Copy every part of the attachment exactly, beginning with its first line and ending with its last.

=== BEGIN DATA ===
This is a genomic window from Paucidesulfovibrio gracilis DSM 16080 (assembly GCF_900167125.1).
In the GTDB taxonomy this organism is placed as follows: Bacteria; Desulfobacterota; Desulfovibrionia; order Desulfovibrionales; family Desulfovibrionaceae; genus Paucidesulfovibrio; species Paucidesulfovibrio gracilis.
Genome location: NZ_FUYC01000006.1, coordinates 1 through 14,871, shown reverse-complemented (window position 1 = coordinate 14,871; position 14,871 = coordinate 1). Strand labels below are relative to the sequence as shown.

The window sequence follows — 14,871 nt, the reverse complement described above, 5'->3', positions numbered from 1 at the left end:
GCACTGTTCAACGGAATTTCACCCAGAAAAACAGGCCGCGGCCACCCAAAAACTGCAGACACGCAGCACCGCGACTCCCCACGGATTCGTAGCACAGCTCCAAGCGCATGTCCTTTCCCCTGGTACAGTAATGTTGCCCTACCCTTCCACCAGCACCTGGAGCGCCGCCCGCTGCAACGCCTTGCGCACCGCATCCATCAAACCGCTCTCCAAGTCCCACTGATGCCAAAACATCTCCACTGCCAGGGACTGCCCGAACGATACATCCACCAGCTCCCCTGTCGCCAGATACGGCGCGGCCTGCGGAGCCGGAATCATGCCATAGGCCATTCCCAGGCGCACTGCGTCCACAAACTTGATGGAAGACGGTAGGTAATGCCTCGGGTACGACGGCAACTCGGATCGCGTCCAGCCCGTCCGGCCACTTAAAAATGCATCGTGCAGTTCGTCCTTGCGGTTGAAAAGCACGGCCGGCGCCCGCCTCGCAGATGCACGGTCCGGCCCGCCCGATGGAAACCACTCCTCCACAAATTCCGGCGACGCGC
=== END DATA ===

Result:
This is a genomic window from Paucidesulfovibrio gracilis DSM 16080 (assembly GCF_900167125.1).
In the GTDB taxonomy this organism is placed as follows: Bacteria; Desulfobacterota; Desulfovibrionia; order Desulfovibrionales; family Desulfovibrionaceae; genus Paucidesulfovibrio; species Paucidesulfovibrio gracilis.
Genome location: NZ_FUYC01000006.1, coordinates 1 through 14,871, shown reverse-complemented (window position 1 = coordinate 14,871; position 14,871 = coordinate 1). Strand labels below are relative to the sequence as shown.

The window sequence follows — 14,871 nt, the reverse complement described above, 5'->3', positions numbered from 1 at the left end:
GCACTGTTCAACGGAATTTCACCCAGAAAAACAGGCCGCGGCCACCCAAAAACTGCAGACACGCAGCACCGCGACTCCCCACGGATTCGTAGCACAGCTCCAAGCGCATGTCCTTTCCCCTGGTACAGTAATGTTGCCCTACCCTTCCACCAGCACCTGGAGCGCCGCCCGCTGCAACGCCTTGCGCACCGCATCCATCAAACCGCTCTCCAAGTCCCACTGATGCCAAAACATCTCCACTGCCAGGGACTGCCCGAACGATACATCCACCAGCTCCCCTGTCGCCAGATACGGCGCGGCCTGCGGAGCCGGAATCATGCCATAGGCCATTCCCAGGCGCACTGCGTCCACAAACTTGATGGAAGACGGTAGGTAATGCCTCGGGTACGACGGCAACTCGGATCGCGTCCAGCCCGTCCGGCCACTTAAAAATGCATCGTGCAGTTCGTCCTTGCGGTTGAAAAGCACGGCCGGCGCCCGCCTCGCAGATGCACGGTCCGGCCCGCCCGATGGAAACCACTCCTCCACAAATTCCGGCGACGCGC